Green, On-Demand Hydropower
WENATCHEE -- Being the supplier of a clean, renewable form of on-demand energy is starting to pay off for the Chelan County PUD, officials say.
The utility collected more than $518,000 through June for the hydropower it sells to offset the variability of windpower and meet the demand for qualifying renewable electricity.
During this same time, the PUD also collected nearly $48,000 from its share of Energy Northwest's Nine Canyon Wind Farm in Tri Cities. The region's other PUDs also own shares in the farm.
"It's starting to add up to be a significant part of our portfolio," Gregg Carrington, the PUD's managing director of energy resources.
Revenues from this sought-after power are still tiny when compared with the more than $49 million the utility collected through June on its hydropower sales overall.
But as states, especially energy-hungry California, require more and more of the electricity consumed to come from qualifying renewable resources -- wind, solar and some hydro -- demand and value for this power will increase.
During the first four years of the Obama administration, the amount of electricity generated from wind and solar power nationwide more than doubled, according to a news release Tuesday from the U.S. Department of Energy.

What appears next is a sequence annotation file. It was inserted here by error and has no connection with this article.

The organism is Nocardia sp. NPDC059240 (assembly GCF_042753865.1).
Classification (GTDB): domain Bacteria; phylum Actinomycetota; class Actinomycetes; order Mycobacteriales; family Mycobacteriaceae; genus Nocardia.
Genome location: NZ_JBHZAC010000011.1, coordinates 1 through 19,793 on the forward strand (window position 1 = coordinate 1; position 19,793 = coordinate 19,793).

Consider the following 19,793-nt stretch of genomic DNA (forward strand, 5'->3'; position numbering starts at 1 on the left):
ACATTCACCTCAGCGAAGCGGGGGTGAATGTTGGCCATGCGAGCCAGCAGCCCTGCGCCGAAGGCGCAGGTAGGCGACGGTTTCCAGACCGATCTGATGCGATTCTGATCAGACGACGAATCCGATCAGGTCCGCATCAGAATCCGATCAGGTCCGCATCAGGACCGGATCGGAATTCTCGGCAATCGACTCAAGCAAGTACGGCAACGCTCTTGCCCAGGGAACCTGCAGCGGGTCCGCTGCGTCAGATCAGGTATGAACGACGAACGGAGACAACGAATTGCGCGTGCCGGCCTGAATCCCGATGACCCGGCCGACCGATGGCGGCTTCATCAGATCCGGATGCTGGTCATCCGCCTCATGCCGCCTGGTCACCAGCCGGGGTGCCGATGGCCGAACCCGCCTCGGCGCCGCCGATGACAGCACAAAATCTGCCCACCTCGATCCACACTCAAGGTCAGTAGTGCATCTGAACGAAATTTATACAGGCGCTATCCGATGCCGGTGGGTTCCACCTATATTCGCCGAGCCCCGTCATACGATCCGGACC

Washington state installed 235 megawatts of new wind power last year, alone, bringing its total to about 2,800 megawatts, the news release said. Growth is driven by government subsidies to build wind farms and generate power.
But the wind doesn't blow all the time, making this intermittent form of energy uncertain for the customers who depend on it.
Hydropower can fill in the void by powering up on demand to keep the electricity flowing.
By integrating its hydropower with wind generation, the PUD collected $86,000 through June, Carrington said.
Another $432,426 came from renegotiating a better price from one of its slice power contract holders, Morgan Stanley.
Carrington said the original slice contract -- a percentage of power from PUD dams sold into the future to lock in an above-market price -- specifically excluded power sold for its "environmental attributes."
But when Morgan Stanley said it could sell the power at a higher price for these attributes, PUD officials agreed to renegotiate a higher contract price, Carrington said.
Higher prices obtainable by selling hydropower to balance wind generation could also be adding value to a PUD contract with Canadian power broker Powerex, Carrington said.
Powerex takes electricity the PUD is generating but doesn't immediately need to cover local demand and contract obligations and sells it all over the region for as much as it can get, Carrington said.
The Powerex contract has created $4.2 million in revenue for the PUD through June and will easily top the estimated $5 million in additional annual revenue expected from this contract, Carrington said.
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